Book Review: Miah, by Julia Lin
By Carousel Calvo
When elders talks about family history, they try to speak about them in a cursory manner, and often levity creeps in even when the conversation turns to serious matters. Nostalgia colours their perception. They try to brush off the discomfort, and, sometimes, conveniently forget the pain since they tell themselves: “time has past; all is forgiven.” Likewise, those who have lived long may say that Fate has a hand in shaping a person’s own history, so they say “It cannot be changed; it cannot be altered.” Yet, when elders finally allow themselves to unearth the secrets they have kept buried, we share in their catharsis, and, thus, we glimpse a part of ourselves in their stories.
In Julia Lin’s collection of short stories Miah, she questions yet reasserts the value of fate in human lives. Her stories are based on three generations of Huang women from Taiwan that accept the burdens they have acquired in life. The lives of these women unfold with gentle descriptions of domesticity. Lin’s prose brings to mind the peace and solitude of rural Taiwan. The lush descriptions of rainforest and tinkling riverbeds conjure images of happy childhood. Even the camaraderie and hostility between kin captures the reality of family and filial relationships. However, interspersed between these placid scenes are images of tragic violence – torture, suicide, and abandonment. Lin does not shy away from talking about the Japanese Occupation or the Kuomintang reign in Taiwan. Her characters understand the injustice that has befallen them. Their lives impacted by something larger and grander than they are.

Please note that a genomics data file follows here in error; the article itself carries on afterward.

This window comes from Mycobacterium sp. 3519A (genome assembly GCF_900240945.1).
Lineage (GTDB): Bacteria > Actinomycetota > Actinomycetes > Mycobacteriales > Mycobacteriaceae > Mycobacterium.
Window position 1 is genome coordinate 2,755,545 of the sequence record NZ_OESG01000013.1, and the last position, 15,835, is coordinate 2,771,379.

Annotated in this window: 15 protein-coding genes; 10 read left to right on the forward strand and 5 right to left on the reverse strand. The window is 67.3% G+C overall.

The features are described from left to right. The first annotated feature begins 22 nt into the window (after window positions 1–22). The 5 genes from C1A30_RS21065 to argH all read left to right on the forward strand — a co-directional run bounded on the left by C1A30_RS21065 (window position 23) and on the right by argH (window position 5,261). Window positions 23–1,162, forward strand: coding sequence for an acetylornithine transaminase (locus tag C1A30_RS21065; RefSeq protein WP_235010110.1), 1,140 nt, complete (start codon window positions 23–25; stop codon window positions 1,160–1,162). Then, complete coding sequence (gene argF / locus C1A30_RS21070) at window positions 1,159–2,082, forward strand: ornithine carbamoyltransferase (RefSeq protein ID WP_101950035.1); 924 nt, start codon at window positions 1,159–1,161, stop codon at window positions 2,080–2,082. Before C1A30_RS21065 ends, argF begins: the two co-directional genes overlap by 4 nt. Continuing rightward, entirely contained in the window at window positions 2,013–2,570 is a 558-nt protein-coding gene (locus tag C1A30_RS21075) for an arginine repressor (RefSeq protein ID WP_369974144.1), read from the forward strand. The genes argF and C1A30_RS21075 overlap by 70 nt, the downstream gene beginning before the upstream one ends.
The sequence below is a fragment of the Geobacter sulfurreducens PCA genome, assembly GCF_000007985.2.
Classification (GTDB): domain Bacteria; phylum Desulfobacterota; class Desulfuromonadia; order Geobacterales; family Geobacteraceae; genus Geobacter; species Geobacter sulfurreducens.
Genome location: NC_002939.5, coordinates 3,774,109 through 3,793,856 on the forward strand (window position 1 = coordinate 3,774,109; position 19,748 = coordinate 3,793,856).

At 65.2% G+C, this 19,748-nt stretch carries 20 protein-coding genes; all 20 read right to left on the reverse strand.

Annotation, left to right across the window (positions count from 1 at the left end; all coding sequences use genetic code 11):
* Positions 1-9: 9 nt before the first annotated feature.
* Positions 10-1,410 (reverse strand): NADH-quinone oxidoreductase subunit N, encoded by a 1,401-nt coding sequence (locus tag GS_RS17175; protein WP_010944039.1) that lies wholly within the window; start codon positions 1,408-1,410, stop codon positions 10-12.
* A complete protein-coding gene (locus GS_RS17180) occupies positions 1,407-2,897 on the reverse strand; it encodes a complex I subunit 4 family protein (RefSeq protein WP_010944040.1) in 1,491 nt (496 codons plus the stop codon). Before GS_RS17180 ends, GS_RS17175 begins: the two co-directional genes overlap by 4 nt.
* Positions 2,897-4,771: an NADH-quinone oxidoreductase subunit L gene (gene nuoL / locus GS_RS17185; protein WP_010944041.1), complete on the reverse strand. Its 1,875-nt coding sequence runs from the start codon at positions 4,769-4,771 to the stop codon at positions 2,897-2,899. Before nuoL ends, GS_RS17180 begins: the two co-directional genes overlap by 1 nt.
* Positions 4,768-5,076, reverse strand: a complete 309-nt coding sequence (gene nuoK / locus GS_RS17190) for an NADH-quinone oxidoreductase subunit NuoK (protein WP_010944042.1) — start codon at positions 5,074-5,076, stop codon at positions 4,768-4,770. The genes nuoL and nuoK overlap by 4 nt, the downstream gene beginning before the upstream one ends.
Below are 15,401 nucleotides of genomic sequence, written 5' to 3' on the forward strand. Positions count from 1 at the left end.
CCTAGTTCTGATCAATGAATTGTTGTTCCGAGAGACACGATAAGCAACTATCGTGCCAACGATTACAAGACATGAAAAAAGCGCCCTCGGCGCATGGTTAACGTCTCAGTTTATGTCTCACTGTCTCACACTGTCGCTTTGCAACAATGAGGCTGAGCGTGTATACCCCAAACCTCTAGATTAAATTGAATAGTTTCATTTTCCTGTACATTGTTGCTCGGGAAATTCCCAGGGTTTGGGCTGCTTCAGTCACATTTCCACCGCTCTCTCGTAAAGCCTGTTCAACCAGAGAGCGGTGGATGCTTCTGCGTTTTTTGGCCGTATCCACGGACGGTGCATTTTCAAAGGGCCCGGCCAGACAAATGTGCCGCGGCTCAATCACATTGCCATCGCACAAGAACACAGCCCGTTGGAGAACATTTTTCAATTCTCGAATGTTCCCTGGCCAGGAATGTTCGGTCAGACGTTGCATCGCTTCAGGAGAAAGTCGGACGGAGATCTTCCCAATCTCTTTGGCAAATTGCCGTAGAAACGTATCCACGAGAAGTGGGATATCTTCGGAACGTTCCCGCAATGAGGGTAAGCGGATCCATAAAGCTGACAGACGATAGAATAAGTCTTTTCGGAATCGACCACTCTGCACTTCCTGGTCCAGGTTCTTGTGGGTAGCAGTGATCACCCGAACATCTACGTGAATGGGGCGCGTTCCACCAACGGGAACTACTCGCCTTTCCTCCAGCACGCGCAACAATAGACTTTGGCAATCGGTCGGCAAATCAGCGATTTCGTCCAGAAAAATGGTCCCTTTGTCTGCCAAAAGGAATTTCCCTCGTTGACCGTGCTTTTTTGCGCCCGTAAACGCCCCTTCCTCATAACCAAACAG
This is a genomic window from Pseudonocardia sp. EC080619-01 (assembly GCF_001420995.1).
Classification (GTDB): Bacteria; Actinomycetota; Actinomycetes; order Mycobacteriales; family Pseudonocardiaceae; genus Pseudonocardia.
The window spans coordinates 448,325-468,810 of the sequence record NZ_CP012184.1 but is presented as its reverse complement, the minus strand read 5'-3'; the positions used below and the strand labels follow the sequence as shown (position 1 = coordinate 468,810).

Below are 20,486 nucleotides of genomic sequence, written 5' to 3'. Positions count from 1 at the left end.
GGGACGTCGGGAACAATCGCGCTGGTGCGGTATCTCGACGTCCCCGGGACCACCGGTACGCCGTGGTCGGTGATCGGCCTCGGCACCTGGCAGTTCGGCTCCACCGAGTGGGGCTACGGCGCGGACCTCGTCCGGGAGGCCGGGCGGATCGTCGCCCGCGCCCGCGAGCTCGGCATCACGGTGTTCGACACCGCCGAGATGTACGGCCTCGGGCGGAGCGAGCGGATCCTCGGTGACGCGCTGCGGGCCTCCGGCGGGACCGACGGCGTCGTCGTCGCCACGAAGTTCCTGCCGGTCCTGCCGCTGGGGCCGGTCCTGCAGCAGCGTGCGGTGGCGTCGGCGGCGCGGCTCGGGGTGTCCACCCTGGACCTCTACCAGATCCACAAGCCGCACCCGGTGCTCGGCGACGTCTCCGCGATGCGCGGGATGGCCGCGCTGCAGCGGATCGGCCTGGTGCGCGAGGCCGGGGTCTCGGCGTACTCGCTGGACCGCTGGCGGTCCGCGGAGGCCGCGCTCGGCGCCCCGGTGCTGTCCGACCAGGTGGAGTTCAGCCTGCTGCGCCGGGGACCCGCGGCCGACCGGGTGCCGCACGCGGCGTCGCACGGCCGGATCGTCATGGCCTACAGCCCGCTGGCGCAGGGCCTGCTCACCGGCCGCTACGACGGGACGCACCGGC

The women in Lin’s stories endure. They are receptacles that quietly take on the burden of their family’s history. Their sadness is palpable in the page:
Once, when I was very daring, I thought perhaps I was on my destined path, but then I quickly realized that fate would not be so cruel as to deprive my husband of both a son and a wife… (“The Colonel and Mrs Wang”)
These women understand how tragedy is part and parcel of history, so they accept their fate with grace. They understand their role, and so they endure.
Although Miah is grounded in vivid and, often times, poetic images, its dialogues are stilted and forced. Lin’s hand in weaving a picture in the reader’s mind is self-assured, but when her characters speak there is nothing fresh to say. They repeat the emphasis of the theme or symbol which unfortunately makes the point redundant. Despite this problem, Lin’s debut heralds a new voice in Asian-Canadian literature. Lin’s stories are personal and honest like stories told after dinner plates have been taken to the sink, and hot oolong tea rest quietly in their porcelain cups.
This review was published on Ricepaper Magazine’s 18.2 Issue